Friday, April 27, 2018

Bubble and Squeak, by David Gerrold and Ctein

[Asimov's]
★★★★☆ Exciting, Scary, Moving, and Fun

(Hard SF Disaster) As a tsunami bears down on LA, James and his fiancé Hu struggle to escape before it hits. (33,067 words; Time: 1h:50m)


"Bubble and Squeak," by and (edited by Sheila Williams), appeared in issue 05-06|18, published on by .

Mini-Review (click to view--possible spoilers)

Pro: The story depicts the destruction of Los Angeles by a 300-foot-tall mega-tsunami generated by a volcanic-flank collapse in Hawaii. Flank collapse events really can generate mega-tsunamis,  and mega-tsunamis over 600-feet high have hit the Pacific coast in prehistory, so the story is actually quite plausible.

The details on SCUBA equipment seem to be pretty accurate, as far as I can tell. The whole story shows incredible attention to detail, and that’s a big part of what makes it come to life.

Obviously the main attraction of this tale is the thrills, chills, and excitement. The tension as Hu and James take a detour to rescue Pearl, even as we know the wave is bearing down on them. And when they end up taking a later train than they’d planned. And, of course, the dramatic scene where they use the scuba gear to stay alive even as they’re submerged in the subway tunnel.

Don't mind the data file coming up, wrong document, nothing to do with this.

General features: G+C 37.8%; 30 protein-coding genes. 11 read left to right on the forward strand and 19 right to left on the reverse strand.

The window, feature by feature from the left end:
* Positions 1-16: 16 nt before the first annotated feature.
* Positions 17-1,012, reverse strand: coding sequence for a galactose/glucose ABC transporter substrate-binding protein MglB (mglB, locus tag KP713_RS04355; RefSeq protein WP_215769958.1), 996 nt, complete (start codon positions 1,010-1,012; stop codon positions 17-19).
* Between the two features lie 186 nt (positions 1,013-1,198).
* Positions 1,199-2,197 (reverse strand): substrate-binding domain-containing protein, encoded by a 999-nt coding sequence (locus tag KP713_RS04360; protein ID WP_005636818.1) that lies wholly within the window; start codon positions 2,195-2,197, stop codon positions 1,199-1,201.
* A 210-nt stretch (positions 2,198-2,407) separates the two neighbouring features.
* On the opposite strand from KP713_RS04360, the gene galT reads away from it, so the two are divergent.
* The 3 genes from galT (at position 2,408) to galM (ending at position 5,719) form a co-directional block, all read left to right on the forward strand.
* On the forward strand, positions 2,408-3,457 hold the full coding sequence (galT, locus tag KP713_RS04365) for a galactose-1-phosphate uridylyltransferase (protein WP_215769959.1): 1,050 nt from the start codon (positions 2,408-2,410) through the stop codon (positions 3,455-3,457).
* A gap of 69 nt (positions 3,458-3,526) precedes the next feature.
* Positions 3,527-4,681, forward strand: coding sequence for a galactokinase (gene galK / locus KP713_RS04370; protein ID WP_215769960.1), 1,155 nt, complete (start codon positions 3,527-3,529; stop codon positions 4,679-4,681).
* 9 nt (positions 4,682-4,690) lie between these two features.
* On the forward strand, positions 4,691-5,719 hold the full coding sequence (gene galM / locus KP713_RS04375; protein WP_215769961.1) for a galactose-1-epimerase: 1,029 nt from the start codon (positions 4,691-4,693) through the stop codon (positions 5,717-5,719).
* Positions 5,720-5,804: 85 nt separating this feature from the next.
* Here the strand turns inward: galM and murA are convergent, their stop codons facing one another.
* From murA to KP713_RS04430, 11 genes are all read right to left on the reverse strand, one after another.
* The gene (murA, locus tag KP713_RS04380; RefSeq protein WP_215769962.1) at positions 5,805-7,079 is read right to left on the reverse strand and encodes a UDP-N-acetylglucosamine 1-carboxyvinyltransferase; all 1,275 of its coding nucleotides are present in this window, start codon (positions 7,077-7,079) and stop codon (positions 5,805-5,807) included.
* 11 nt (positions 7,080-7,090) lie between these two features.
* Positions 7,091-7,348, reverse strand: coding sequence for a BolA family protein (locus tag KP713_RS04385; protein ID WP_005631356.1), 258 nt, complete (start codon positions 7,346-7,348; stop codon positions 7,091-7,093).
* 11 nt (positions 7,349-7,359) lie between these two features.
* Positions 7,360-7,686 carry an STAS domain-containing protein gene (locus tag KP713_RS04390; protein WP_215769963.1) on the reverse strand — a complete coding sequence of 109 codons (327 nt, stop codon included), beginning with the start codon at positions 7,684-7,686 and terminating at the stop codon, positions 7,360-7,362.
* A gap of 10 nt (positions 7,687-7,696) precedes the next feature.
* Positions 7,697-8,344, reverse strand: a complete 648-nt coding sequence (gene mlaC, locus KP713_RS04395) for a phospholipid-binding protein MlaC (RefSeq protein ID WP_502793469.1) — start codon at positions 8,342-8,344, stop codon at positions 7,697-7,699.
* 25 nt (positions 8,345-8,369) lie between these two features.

The omniscient narration takes us back and forth between James and Hu, making them feel more like a unit than like two different people, which is probably the intended effect.

It is particularly chilling when the same people who cheered James and Hu’s impromptu wedding in the subway car almost all drown just minutes later. That little episode made the tragedy far more real.

And the most powerful emotional moment might be when the little girl said she was never afraid because she knew God had sent the two of them to take care of her.

Con: The story has a bit of an unfinished feel to it. For example, we never learn what happened to Pearl. We can guess that she died, but it's surprising that her story is left unfinished.

A few other things detract, like the discovery that Hu's full name is “Hu Son” for the sole purpose of the joke “Hu Son first.” That was a disbelief buster in the heart of what should have been a very moving scene.

Finally, some of the scenes of homophobia seemed more appropriate to the 1980s than to 21st-Century LA.

Other Reviews: Search Web, Browse Review Sites (Issue 05-06|18)
David Gerrold Info: Interviews, Websites, ISFDB, FreeSFOnline
Ctein Info: Interviews, Websites, ISFDB, FreeSFOnline

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